I had an idea. 

I was about twenty years old. It was the late nineties and I was trying to find myself. I was reading the Beat writers, watching Citizen Kane on acid, and playing full court Nerf basketball in my living room. It was a good life. I was living in a house full of dudes and dogs in Seattle since graduating (questionable) from Roosevelt High school.

If I am painting the picture of a teenage slacker I am not doing a very good job. I was serious. I loved acting and it was always my plan to be an actor. So when my roommate, Dave, told me that his Grandmother had a house in Laguna Beach, California and we could move and live there for free it was a no brainer. This was pre-Internet so we found an atlas and looked up this “Laguna Beach”. It looked close enough to LA to begin our presumptive Affleck/Damon-esque adventure. I told Dave I was excited and that I was glad we took a year off after high school to get our heads straight. Dave agreed, thought about it for a second and then explained to me that it had been two years since high school. It was time to go.  

Laguna was amazing and perhaps a story for another time. It was a stepping stone.  One day, I drove my 82 Toyota Corolla to Pasadena and auditioned for The American Academy of Dramatic Arts. I got in. It was time. 

Nothing in my life has ever compared to acting. On stage, I lived moment to moment. I listened and reacted. I moved when the movement called and paused when I knew the audience didn’t expect it. It was that back and forth of being there, fully present in a part but still giving the audience a moment to remember that I loved. When I was having an off rehearsal I would do everything wrong just to see how it felt. I had no fear of failure. I probably should have but I didn’t. Usually, by opening night, I could walk on stage with full confidence that whatever I did on stage was truth.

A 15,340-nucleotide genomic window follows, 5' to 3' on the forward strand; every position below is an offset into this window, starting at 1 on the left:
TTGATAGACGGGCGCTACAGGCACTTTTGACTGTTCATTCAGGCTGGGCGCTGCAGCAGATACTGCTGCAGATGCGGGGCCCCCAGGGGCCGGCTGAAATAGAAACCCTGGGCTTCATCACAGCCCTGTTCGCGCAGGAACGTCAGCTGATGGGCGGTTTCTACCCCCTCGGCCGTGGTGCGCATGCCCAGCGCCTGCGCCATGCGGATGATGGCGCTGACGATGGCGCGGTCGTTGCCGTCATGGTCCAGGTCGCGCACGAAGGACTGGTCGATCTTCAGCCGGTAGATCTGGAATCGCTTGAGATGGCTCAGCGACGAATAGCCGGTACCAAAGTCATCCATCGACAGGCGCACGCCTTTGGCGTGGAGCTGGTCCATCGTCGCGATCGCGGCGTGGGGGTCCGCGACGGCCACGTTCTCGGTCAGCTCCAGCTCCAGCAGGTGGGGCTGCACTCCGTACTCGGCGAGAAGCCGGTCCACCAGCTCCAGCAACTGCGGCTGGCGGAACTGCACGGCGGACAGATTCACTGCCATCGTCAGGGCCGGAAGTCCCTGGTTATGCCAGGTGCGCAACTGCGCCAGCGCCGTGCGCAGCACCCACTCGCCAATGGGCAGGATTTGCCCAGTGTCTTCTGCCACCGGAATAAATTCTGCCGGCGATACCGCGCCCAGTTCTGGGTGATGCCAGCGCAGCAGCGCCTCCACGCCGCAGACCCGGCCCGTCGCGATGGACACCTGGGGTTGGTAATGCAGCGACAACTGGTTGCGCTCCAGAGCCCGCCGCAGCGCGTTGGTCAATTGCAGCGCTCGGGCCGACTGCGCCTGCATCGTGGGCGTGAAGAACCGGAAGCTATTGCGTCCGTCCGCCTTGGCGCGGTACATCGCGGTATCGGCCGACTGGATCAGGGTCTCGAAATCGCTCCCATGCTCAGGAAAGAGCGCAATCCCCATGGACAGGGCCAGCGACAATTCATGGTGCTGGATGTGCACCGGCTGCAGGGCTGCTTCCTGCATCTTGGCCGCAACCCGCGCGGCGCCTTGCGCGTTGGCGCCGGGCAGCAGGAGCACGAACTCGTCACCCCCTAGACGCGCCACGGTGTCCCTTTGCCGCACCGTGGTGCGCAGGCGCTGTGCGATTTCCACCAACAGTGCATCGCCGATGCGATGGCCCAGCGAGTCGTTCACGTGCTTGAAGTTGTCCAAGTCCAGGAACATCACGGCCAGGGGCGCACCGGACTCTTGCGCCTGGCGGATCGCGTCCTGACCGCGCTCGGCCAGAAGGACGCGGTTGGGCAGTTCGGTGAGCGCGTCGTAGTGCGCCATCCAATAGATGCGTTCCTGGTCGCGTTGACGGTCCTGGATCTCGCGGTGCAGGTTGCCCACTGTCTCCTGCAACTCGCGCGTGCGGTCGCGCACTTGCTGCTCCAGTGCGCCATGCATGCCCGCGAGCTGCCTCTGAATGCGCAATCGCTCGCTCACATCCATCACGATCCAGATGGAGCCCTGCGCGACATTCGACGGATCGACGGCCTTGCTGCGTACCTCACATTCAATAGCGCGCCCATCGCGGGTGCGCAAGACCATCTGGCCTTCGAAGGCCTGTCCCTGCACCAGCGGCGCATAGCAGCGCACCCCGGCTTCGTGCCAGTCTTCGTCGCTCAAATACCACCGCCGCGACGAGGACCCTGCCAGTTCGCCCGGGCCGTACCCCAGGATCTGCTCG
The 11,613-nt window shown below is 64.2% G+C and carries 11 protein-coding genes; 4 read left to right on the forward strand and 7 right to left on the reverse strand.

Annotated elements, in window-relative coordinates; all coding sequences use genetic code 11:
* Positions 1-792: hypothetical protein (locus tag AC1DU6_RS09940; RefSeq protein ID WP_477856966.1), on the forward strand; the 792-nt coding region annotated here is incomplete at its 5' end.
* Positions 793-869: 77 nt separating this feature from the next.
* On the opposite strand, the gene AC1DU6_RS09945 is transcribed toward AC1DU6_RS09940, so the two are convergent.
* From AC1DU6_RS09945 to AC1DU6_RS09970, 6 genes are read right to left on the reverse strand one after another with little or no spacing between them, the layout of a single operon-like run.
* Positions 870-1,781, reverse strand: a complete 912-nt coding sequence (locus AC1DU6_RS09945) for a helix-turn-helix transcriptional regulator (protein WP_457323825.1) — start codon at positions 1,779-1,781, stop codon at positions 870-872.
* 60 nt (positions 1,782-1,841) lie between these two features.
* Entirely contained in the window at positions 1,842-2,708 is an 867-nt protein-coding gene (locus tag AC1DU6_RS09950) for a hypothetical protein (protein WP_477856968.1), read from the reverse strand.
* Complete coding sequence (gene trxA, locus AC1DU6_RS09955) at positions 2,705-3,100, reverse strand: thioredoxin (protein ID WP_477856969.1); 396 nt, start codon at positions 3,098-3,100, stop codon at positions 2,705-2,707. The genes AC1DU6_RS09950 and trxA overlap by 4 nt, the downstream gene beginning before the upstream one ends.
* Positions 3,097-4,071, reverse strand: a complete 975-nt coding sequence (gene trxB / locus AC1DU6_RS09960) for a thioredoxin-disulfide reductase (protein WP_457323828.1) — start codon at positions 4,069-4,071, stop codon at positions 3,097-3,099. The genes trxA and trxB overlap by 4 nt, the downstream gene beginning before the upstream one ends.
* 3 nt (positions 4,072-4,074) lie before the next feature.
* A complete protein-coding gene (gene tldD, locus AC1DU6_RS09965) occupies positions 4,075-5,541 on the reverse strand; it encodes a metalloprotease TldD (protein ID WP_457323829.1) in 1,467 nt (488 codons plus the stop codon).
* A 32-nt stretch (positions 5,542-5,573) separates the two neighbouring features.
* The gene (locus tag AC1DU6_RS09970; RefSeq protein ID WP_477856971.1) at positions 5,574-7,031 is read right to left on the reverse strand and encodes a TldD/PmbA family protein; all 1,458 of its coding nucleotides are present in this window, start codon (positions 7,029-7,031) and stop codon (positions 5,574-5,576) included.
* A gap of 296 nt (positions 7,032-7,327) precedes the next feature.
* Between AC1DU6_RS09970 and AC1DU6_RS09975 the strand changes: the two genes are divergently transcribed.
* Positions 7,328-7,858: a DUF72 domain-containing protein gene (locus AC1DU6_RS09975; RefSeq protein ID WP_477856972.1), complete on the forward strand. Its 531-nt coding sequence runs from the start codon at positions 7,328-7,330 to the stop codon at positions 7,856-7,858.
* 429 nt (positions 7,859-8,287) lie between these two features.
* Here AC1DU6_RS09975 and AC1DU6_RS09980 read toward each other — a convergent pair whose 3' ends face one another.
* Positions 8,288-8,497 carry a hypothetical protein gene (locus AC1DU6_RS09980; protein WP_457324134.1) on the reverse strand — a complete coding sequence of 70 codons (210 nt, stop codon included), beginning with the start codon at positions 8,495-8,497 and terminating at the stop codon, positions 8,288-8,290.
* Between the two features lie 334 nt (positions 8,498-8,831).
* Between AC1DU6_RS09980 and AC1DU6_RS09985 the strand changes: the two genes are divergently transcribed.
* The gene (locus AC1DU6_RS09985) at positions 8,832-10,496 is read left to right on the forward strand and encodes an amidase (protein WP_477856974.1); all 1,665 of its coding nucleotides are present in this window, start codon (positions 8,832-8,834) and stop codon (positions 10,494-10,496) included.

When I arrived at the American Academy of Dramatic Arts I had a chip on my shoulder.  Most of my friends had gone off to four-year Universities and I was resentful. I was pretty philosophical for my age. I had been studying Bruce Lee’s methods of Jeet Kun Do, his own personal self-discovery through his art form, Kung Fu. I wanted to do the same thing with acting. I wanted to educate myself about the world as well as myself through playing different characters. I would cultivate a discipline, a methodology that would continue to evolve. I was going to find my truth, spirituality, and God through my art. I was intent and I grabbed on. I was also young and eager and when I grabbed on I grabbed too tight until it crumbled in my hands.   

I stopped acting. Fifteen years passed in a dream. I stopped searching inside and outside of myself. I would look back on young Mark occasionally though and thought that perhaps that boy had been on to something. I wouldn’t think too long about it. I found ways to dull my brain and life got in the way of life. Until, I was granted a second chance. I was given a bit of a do-over. I began to look within again. I still haven’t found it. It’s complicated but that’s okay with me. 

A lot has happened to me in the last three years and I love all of my friends and family who have been around to support me. I am a different man today and I am definitely still a work in progress. But I think I am back to those twenty-year-old ideas. That boy was on to something. The honest connection that I uncovered on stage was real. Truly listening, taking and giving back, is truth. Breathing in and out and being fully aware of the present moment was and is possible. It took me fifteen years to realize that acting was not the only way for me to achieve this higher consciousness it was only one method. Before going on stage I had prepared, rehearsed, warmed up, thought for hours and hours until I was so on point I was as sharp as a razor blade. I was present. I was Bruce Lee. 

It’s ironic that when I was playing a character, someone else, I was my most real self. It didn’t matter if I was a soldier in the Civil War or a sexual deviant from the 1960s. I was fully there.  So with that, I do believe in the power of mindfulness to bring forth the capacity to experience life at a deeper level. I also believe in the power of creativity to unlock personal truths that may be so deep within that we are unaware of their existence. Creativity. Mindfulness. MOSTWEST.

I don’t want to be an artist. I don’t want to live the life of a Monk. I just want to live each day to its fullest by breathing in and out. I want to love my children and not take a moment for granted. I want to listen when my soon to be wife speaks and give back to her all that I have as if I have been cast in the part of a lifetime. I want to wake up and start each morning by stretching my eyes wide open and see how much I am capable of taking in at once. And when I do, I can smile, just a little, because the audience gets it.